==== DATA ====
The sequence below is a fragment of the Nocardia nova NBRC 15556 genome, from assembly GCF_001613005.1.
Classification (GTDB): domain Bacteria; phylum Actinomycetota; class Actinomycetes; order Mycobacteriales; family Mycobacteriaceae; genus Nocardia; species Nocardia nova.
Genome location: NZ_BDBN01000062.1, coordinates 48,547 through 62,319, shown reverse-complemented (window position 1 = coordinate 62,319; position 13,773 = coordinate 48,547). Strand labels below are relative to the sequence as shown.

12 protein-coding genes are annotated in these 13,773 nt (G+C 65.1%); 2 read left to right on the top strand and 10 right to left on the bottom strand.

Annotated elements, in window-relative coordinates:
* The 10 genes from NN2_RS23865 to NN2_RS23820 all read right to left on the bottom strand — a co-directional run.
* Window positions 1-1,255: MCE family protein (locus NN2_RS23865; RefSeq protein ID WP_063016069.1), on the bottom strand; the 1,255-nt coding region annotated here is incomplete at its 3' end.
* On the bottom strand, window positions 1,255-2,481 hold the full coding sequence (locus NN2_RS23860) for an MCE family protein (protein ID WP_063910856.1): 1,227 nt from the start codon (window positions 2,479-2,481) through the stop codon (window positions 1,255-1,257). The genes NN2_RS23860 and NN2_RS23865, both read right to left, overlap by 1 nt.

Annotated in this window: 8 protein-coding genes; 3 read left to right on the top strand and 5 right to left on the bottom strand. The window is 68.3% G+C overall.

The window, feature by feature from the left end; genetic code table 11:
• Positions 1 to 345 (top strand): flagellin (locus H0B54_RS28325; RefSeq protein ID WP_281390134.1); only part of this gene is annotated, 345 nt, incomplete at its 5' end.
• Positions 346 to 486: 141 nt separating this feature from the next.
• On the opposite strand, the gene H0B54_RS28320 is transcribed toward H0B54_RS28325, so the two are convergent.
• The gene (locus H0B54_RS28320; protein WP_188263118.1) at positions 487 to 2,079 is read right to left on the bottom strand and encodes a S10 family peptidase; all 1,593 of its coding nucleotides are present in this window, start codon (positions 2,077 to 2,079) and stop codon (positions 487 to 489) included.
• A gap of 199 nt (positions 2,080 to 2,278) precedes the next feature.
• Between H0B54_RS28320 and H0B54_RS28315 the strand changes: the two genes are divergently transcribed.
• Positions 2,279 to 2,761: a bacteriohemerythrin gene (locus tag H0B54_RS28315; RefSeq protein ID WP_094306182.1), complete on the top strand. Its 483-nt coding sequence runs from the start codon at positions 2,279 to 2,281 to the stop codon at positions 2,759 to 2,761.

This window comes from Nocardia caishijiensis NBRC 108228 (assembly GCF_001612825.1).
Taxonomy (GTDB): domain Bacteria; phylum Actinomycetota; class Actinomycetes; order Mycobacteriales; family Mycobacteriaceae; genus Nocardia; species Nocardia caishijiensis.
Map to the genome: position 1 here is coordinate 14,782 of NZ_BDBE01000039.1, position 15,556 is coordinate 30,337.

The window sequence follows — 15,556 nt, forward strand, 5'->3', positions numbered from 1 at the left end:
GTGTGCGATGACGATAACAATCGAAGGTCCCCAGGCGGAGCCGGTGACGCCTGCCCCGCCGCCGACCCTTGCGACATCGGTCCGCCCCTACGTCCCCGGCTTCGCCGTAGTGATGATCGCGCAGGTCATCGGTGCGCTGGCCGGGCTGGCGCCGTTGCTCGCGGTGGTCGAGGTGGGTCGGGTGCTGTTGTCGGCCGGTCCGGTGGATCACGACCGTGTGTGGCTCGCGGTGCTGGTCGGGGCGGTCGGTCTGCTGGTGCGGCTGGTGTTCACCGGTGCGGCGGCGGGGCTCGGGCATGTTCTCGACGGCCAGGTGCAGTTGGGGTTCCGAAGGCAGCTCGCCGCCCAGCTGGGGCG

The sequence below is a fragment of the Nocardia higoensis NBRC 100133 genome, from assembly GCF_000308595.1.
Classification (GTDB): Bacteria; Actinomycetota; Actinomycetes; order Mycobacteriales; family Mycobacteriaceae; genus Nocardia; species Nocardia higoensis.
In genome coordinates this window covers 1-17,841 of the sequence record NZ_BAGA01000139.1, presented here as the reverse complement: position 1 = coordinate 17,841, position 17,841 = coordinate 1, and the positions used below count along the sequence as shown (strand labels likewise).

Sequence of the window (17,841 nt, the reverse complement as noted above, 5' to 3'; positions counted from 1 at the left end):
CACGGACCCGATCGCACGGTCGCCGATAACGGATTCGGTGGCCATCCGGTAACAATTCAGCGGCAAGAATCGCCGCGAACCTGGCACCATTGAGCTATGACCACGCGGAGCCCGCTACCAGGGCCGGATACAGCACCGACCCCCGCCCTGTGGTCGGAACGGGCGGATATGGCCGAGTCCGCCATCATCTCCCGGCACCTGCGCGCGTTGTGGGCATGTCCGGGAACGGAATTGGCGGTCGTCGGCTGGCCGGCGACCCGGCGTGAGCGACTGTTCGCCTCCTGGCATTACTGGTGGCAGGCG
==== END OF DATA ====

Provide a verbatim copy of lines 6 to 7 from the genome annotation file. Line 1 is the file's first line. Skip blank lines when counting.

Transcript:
* The 10 genes from NN2_RS23865 to NN2_RS23820 all read right to left on the bottom strand — a co-directional run.
* Window positions 1-1,255: MCE family protein (locus NN2_RS23865; RefSeq protein ID WP_063016069.1), on the bottom strand; the 1,255-nt coding region annotated here is incomplete at its 3' end.